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In the spring of 1911, a short story in The Globe and Mail recounted a milestone accomplishment: Joan Newton Cuneo had become the first person to drive 100 miles an hour, a speed believed never attained before in a half-mile straightaway, and a new world record.
That was the good news.
But, as the story went on to note, the American Automobile Association barred women from racing, so Newton Cuneo’s record didn’t count.
The modern automobile had barely rolled into broad public usage and two things had already become clear: Some women loved driving and were very good at it. And some men weren’t too happy about that.
I’m Jana Pruden, a feature writer at The Globe and Mail. I also love to drive, and the start of road trip season always has me thinking about the potential and pleasure of the open road.
While much is said about men and automobiles, the relationship between women and vehicles often goes unrecognized though women have played an important part in automotive history, and driving has changed the lives of many women in return.
Among those who aided in the development of the automobile were Bertha Benz, credited with making the world’s very first long-distance road trip in August 1888. Not only did Benz prove the potential of her husband’s new gas-powered motorwagen, she kept it running with female ingenuity – using both her hat pin and a garter for mechanical maintenance along the way – and arranged for the creation of a leather buffer, inventing the first brake pads. And silent film star Florence Lawrence is considered to have invented both turn signals and brake lights, though she never sought patents.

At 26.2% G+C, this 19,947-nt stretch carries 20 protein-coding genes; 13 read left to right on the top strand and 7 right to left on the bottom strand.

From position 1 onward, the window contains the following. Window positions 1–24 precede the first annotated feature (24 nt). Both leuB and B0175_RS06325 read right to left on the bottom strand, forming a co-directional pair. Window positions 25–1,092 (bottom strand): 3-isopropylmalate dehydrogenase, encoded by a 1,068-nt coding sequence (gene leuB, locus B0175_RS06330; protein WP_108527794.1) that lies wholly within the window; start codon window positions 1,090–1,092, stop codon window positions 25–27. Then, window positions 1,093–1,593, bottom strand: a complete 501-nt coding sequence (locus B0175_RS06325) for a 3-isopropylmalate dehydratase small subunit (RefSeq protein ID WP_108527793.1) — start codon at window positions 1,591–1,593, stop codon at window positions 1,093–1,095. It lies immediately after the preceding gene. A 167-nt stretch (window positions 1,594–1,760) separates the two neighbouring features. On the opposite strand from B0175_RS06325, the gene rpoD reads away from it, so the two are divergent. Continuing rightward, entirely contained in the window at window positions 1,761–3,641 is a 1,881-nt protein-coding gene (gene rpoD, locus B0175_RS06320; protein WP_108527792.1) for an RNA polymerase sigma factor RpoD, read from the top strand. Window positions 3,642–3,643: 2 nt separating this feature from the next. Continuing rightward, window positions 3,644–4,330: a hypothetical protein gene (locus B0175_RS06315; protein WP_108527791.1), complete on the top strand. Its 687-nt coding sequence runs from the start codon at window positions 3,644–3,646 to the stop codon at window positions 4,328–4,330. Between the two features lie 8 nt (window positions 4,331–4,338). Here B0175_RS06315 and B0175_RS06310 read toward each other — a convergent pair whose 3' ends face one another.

By 1902, a news story about the exponential increase in automobiles in St. Louis made special note of “expert women drivers” such as Lillie Lambert, “considered by many to be the best auto driver in St. Louis, not barring the male contingent who pride themselves on expert manipulation of the horseless carriages.”
As more women got behind the wheel, some men called for segregated streets or for bans on women drivers altogether. Others questioned not only whether women should drive, but if they were even capable of it.
In the fall of 1911, the same year as Newton Cuneo’s record-breaking ride, a story in The Globe and Mail asked “Are Women Competent to Drive Automobiles?” The story was based in large part on a writer’s alleged observation of a female driver who, he claimed, almost caused a crash at Toronto’s Bloor and Yonge streets, then “roared with laughter as she grasped the wheel, as if it were all a good joke.”
“The safety of children, men and women, and even animals, is being rapidly endangered by women drivers of automobiles,” the writer warned.
Women drivers were criticized for being too meek or too aggressive, for driving too fast or too slow, or, alternately, for driving at inconsistent speeds.
Some men attempted to dissuade women from driving in other ways, with one doctor warning operating the accelerator would make the shape of a woman’s leg less attractive.